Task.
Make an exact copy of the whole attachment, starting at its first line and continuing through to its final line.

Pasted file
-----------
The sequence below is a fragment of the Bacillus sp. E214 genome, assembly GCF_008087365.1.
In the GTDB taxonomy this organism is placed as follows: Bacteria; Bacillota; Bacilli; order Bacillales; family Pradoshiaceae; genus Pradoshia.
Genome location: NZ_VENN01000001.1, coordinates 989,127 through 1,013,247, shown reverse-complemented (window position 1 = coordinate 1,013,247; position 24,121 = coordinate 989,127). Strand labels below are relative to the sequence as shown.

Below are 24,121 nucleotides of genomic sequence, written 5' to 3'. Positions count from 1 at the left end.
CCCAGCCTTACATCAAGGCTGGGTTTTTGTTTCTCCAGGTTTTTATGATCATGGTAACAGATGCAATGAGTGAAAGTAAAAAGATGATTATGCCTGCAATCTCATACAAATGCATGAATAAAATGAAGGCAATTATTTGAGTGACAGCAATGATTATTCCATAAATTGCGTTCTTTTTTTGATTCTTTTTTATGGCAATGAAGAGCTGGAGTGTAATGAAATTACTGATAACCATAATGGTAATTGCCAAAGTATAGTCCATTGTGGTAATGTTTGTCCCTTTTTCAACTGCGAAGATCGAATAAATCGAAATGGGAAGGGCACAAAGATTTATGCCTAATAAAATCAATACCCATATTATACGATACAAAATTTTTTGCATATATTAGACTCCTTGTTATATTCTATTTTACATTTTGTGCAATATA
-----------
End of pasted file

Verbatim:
The sequence below is a fragment of the Bacillus sp. E214 genome, assembly GCF_008087365.1.
In the GTDB taxonomy this organism is placed as follows: Bacteria; Bacillota; Bacilli; order Bacillales; family Pradoshiaceae; genus Pradoshia.
Genome location: NZ_VENN01000001.1, coordinates 989,127 through 1,013,247, shown reverse-complemented (window position 1 = coordinate 1,013,247; position 24,121 = coordinate 989,127). Strand labels below are relative to the sequence as shown.

Below are 24,121 nucleotides of genomic sequence, written 5' to 3'. Positions count from 1 at the left end.
CCCAGCCTTACATCAAGGCTGGGTTTTTGTTTCTCCAGGTTTTTATGATCATGGTAACAGATGCAATGAGTGAAAGTAAAAAGATGATTATGCCTGCAATCTCATACAAATGCATGAATAAAATGAAGGCAATTATTTGAGTGACAGCAATGATTATTCCATAAATTGCGTTCTTTTTTTGATTCTTTTTTATGGCAATGAAGAGCTGGAGTGTAATGAAATTACTGATAACCATAATGGTAATTGCCAAAGTATAGTCCATTGTGGTAATGTTTGTCCCTTTTTCAACTGCGAAGATCGAATAAATCGAAATGGGAAGGGCACAAAGATTTATGCCTAATAAAATCAATACCCATATTATACGATACAAAATTTTTTGCATATATTAGACTCCTTGTTATATTCTATTTTACATTTTGTGCAATATA